This post is part of a series of images on preprocessing and augmentation. See the first post outlining all others.

Images are nothing but numeric values ranging from 0 to 255 stored in neat arrays for our computer to display saturation. So where does color come from?

Fundamentally, color is generated from mixing red, green, and blue in various proportions. When an image is a color image, its stored digitally as an array of red values, blue values, and green values. Our computer "mixes" these on the fly to produce color outputs.

So when our neural network sees this, it does convolution on each of the red, green, and blue channels:

As you can see, this adds complexity to our calculation. As opposed to doing a single convolution on just one array, PyTorch must perform convolutions on three distinct arrays.

Grayscale images, on the other hand, only store values in a single array (black and white), meaning the above calculation only requires a single convolution to be calculated.

So, if grayscale is more computationally efficient*, perhaps a better question is when should we not use it as a preprocessing step for our machine learning models?

(*presumes images have been stored and fed to the model as single-channel images)

Our answer is fairly intuitive, but with nuance: when we believe color provides meaningful signal to a model and colors are fairly similar in their appearance, we should be cautious to use grayscale.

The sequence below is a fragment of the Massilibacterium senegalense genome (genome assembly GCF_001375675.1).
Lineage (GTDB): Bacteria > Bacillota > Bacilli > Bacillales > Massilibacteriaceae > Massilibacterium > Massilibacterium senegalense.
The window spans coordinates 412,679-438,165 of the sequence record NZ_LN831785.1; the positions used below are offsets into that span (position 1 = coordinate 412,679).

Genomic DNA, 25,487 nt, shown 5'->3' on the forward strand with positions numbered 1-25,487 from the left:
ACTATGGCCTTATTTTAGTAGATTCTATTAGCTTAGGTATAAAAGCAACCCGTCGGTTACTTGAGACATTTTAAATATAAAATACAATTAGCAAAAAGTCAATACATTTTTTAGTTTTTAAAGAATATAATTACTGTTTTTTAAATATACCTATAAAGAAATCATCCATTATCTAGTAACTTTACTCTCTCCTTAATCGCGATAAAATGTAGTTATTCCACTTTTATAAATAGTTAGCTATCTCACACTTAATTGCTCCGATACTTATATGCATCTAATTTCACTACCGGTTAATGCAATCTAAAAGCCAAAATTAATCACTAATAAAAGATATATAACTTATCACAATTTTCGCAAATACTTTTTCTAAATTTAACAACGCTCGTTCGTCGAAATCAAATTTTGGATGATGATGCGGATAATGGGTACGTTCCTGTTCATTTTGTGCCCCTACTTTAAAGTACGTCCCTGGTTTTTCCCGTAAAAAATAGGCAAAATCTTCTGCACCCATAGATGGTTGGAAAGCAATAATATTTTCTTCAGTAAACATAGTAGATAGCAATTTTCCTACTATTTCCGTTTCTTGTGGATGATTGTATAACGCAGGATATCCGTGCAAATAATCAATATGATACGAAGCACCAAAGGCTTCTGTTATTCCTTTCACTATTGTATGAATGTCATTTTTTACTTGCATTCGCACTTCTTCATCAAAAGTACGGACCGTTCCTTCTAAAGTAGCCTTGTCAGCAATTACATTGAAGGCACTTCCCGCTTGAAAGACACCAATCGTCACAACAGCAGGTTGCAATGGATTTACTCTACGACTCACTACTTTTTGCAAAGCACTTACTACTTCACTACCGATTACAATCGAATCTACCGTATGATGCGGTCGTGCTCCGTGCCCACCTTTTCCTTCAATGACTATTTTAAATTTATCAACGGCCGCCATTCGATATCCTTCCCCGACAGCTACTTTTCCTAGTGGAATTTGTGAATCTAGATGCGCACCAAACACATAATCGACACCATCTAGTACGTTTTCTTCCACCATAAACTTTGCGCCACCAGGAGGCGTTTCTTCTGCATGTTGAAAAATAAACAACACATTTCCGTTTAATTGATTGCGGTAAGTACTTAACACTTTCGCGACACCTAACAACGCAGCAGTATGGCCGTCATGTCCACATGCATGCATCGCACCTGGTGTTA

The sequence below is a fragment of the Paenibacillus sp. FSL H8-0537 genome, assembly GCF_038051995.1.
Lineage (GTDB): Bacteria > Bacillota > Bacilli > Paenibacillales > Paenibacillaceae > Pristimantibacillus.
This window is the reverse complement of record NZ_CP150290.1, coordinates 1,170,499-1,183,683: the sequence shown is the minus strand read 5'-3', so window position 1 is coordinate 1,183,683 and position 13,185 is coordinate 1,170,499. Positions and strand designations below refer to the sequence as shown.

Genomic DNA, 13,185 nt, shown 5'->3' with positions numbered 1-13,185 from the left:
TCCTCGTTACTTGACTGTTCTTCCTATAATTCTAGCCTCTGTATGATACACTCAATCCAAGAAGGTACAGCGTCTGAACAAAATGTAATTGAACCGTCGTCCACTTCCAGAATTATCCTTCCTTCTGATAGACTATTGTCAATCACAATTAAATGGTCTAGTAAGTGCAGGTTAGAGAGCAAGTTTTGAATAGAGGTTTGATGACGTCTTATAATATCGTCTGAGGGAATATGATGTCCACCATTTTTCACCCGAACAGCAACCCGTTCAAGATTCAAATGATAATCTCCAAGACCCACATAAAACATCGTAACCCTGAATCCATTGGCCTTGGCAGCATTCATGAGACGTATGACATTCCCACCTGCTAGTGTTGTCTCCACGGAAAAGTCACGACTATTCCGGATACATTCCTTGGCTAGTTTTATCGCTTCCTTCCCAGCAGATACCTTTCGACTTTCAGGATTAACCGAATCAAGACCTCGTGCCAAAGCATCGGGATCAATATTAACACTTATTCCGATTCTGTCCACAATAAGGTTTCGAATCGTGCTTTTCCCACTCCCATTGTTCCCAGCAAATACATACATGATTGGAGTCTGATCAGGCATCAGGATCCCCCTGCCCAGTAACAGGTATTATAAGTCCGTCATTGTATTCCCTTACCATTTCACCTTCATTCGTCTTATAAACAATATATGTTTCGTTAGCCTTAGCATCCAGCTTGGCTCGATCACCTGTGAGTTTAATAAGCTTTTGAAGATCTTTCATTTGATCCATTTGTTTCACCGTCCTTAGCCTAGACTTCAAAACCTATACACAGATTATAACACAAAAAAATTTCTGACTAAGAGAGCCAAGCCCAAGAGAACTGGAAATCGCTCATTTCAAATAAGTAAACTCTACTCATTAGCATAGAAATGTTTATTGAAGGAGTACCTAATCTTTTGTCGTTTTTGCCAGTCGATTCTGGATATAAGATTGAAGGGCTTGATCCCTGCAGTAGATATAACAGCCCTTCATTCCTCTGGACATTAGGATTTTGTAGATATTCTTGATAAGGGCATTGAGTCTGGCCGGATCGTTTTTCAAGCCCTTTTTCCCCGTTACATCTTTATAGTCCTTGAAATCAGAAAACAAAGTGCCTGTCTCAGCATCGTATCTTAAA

What does this look like in practice?

Imagine you're building a deep learning model in Keras to detect and classify chess pieces. Here, it is apparent color matters for our model: one player is black pieces and the other is white pieces. But we needn't be too concerned about applying grayscale as a preprocessing step. Even though color matters in this case, our colors of interest (black and white...), contain strong contrast. Showing our models grayscaled images will still enable it easily distinguish between black and white players.

Consider building a Tensorflow model to aid a self-driving car with lane detection. Here, color also matters: the middle of the road contains yellow lines, and the edges of the road contain white lines. In this case, we should be weary of applying grayscale. Because white and yellow are relatively similar (that is, low contrast colors), we should hesitate about grayscaling our images.

In sum, grayscale is most appropriate where color contrast itself is high.